Paco said...

cac: Not at all, my dear fellow! This is liberty hall.

bruce said...

Did you read my post, Cac?

cac said...


Sorry I missed it.

Getting into weighty foreign policy issues here, but I do agree with your basic point which I take to be that you might well undertake sanctions against a not very nice regime while having full relations with an evil one and Fiji might well be a case in point.

In this case though the sanctions are presumbly targeted and highly specific - restore civilian government and we will lift them. It's these sort of instances where sanctions have historically been the most successful. The alternative of we don't like you and will show such by general boycotts has been much less so and in fact I'm not sure non targeted sanctions have ever worked, not least because the lack of clarity as to ends makes it quite hard to work out when success has been attained.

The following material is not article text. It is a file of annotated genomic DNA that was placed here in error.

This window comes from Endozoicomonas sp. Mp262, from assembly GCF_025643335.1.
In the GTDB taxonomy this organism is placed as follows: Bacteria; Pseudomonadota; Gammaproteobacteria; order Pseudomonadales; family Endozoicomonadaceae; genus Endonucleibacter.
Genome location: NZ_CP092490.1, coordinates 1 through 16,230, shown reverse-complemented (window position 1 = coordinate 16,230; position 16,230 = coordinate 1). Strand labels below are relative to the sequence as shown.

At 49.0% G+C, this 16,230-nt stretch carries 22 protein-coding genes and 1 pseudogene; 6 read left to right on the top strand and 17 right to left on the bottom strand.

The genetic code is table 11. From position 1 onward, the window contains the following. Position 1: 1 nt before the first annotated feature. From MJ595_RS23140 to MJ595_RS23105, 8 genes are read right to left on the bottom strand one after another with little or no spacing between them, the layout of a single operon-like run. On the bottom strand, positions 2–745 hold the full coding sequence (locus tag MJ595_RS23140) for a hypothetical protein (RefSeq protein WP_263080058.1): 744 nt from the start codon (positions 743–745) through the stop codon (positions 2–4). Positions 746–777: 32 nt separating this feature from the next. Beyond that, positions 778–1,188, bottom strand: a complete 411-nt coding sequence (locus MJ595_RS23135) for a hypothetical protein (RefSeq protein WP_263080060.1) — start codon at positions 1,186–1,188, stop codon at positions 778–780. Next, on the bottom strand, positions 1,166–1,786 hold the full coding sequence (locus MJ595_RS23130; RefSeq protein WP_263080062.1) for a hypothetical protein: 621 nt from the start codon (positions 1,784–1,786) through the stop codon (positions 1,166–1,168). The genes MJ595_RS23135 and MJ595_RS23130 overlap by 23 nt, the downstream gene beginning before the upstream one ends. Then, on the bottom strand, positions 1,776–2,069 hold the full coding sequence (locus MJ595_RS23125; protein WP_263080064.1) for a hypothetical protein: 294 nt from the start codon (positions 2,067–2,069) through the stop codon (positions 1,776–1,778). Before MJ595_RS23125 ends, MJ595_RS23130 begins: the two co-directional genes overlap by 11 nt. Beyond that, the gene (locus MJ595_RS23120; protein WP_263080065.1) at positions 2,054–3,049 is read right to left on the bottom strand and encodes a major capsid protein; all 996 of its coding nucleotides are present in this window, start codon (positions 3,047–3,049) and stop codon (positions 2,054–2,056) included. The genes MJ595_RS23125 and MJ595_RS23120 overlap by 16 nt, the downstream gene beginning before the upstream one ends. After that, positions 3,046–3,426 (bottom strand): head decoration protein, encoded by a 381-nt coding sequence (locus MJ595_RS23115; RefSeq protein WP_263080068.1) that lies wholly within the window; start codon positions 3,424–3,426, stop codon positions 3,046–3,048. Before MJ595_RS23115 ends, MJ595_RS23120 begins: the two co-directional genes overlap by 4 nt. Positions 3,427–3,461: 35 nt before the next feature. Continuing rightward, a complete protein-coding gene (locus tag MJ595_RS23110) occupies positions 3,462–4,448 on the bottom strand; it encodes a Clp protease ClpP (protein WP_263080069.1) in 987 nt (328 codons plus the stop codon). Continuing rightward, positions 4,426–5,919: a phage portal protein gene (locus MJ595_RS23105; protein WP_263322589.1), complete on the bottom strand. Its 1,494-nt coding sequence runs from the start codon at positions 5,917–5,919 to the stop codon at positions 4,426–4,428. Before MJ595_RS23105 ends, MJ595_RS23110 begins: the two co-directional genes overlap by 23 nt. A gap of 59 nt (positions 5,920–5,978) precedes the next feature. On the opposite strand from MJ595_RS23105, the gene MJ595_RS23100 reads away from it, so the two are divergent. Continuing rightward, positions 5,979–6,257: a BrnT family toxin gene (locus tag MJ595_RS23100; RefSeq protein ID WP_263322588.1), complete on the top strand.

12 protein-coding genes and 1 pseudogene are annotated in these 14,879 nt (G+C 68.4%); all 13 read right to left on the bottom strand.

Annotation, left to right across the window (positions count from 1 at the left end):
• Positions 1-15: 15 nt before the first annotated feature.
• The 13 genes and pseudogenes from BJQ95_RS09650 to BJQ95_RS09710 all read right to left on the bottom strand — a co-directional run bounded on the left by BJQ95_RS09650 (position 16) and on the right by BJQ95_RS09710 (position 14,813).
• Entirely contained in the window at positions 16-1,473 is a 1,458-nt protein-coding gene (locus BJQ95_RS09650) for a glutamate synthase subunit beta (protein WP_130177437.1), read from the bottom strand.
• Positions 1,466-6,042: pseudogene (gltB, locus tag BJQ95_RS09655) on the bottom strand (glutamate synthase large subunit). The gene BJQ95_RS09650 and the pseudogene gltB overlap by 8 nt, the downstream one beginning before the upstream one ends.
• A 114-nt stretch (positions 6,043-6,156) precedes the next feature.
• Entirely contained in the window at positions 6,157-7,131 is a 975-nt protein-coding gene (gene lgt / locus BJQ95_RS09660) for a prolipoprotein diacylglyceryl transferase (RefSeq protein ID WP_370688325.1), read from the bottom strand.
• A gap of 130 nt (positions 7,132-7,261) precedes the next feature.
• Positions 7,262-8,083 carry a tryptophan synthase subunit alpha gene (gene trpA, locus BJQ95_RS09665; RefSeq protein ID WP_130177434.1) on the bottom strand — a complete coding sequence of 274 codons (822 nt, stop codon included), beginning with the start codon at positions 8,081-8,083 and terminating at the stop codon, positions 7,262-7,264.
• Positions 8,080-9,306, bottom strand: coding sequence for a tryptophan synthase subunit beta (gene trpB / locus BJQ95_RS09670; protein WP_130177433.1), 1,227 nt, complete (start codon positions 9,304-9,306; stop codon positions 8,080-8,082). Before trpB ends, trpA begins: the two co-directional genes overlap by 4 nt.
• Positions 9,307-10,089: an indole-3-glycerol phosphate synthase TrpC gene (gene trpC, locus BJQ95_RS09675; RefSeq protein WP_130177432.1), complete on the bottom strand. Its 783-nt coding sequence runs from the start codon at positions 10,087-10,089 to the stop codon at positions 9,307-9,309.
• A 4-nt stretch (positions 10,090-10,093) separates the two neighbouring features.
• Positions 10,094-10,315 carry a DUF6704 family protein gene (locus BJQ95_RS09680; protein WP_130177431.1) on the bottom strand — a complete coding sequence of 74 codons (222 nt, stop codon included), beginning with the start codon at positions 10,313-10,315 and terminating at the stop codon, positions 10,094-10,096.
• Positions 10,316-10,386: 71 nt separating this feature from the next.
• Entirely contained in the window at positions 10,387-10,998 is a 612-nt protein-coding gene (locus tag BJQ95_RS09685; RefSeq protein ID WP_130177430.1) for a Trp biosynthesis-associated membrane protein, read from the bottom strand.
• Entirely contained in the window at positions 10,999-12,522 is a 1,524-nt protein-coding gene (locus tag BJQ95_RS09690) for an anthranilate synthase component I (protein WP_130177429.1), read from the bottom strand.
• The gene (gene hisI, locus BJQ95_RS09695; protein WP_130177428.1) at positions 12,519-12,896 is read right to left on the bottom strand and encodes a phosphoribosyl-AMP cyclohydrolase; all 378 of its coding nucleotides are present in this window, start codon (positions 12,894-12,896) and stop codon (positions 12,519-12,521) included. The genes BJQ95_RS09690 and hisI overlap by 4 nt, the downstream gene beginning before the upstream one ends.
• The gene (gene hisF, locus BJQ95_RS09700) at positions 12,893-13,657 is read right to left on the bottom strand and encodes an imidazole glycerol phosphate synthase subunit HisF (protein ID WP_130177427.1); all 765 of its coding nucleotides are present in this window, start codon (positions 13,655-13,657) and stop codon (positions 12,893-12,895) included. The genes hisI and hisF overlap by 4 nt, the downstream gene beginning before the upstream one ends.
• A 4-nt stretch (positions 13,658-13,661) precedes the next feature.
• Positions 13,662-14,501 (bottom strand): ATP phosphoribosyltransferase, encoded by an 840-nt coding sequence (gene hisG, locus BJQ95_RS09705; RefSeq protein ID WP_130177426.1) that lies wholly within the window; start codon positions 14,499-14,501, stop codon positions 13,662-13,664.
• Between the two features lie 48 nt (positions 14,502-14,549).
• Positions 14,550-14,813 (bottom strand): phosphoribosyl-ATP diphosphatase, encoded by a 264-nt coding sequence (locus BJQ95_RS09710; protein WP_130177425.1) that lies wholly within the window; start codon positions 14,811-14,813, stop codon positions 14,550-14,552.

I'm not sure there are any specific conditions in the case of Cuba, as our good host and others have pointed out there are a whole swag of reasons underlying US policy towards Cuba. I may be mistaken but I don't believe the US Govt ever said you do specific thing X and we will allow free travel by US citizens or some other lifting of an irritant. I get the impression that nothing short of full scale regime change will lead to the embargo being lifted. Nothing wrong with this as a policy but these sort of ends have historically been delivered by war or blockade and if that's what you really want then that's presumably the way to go.

As I said previously, I look forward to toasting the demise of the brothers Castro in due course, I'm just not in any way convinced the current regime advances this in any way.